City of Birmingham

Woodfin Adds Exception to Demonstration Ban

A confederate monument in Linn Park is the target of protestors on May 31, 2020. (Source: Tom Gordon)

Mayor Randall Woodfin has walked back his total ban on public gatherings and demonstrations in Birmingham, allowing permitted demonstrations in one park in the North Avondale neighborhood.

In a statement released Wednesday afternoon, Woodfin said his office would allow permitted demonstrations to take place from 10 a.m. to 3 p.m. in W.C. Patton Park, at 1200 Sipsey Street.

“We want to balance the right to assembly with the absolute need for public safety,” Woodfin said in the statement. Allowing demonstrations in W.C. Patton Park “is our creative solution to ensure freedom of speech while reducing public safety risks.”

In the wake of violent protests Sunday night, Woodfin instituted a 7 p.m.-to-6 a.m. curfew; during that time, public property and streets will be closed to everyone but essential workers with documentation from their employers. On Tuesday afternoon, Woodfin amended that curfew order to block all public protests and demonstrations.

Birmingham city law allows the mayor to “prohibit or regulate any demonstration, parade, march, vigil or participation therein from taking place on any of the public ways or upon any public property” during a state of emergency.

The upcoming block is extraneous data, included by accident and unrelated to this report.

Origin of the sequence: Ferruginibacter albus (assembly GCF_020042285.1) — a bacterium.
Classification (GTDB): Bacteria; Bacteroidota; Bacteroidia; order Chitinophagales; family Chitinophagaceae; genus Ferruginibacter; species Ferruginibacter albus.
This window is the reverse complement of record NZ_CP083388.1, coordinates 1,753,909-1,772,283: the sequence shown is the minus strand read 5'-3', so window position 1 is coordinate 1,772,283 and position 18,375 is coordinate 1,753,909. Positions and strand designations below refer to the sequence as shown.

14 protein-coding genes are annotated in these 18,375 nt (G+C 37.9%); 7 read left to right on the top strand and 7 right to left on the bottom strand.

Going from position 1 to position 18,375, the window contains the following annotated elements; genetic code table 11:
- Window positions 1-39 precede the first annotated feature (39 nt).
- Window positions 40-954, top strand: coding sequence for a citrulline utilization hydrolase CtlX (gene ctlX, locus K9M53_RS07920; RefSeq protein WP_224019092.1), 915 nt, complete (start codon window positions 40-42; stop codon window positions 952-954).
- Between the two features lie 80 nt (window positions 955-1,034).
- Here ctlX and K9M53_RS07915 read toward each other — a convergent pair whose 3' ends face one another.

In his statement Wednesday, Woodfin said that he “understand(s) the community’s concerns regarding the temporary restrictions placed on public protests.”

“Trust me, I hear you,” he said. “Unfortunately, the tragic consequences of this week’s protests, occurring both on our streets and around the country, demonstrate a clear and present danger to the safety of our residents, including peaceful protestors. We want to balance the right to assembly with the absolute need for public safety.”

Threats Against Birmingham People and Institutions

Woodfin also said his office is “aware of credible threats against the city, certain locations, individuals and protestors” and had been in contact with both state law enforcement and the FBI.

“We won’t provide too many specifics on locations,” Rick Journey, Woodfin’s communications director, said in a statement. “I can say: The mayor has received threats. There have been threats directed toward first responders. There have been threats directed toward protestors. Due to these threats, there will be enhanced security procedures at City Hall and other locations.”

Woodfin previously told reporters that the Confederate monument in Linn Park had received bomb threats before its removal Monday night. In a Wednesday morning appearance on “The Today Show,” he told Al Roker that he had personally received death threats over his decision to remove the monument.

Demonstrators need to apply for a city permit to hold a protest or vigil at W.C. Patton Park; those seeking a permit can call (205) 254-2556.

Woodfin also suggested that the 7 p.m. curfew put in place for an indefinite period could be ended next week. “The intent is to end the current curfew Monday, June 8, 2020 at 11:59 p.m., but (it) may be extended due to circumstances,” he said.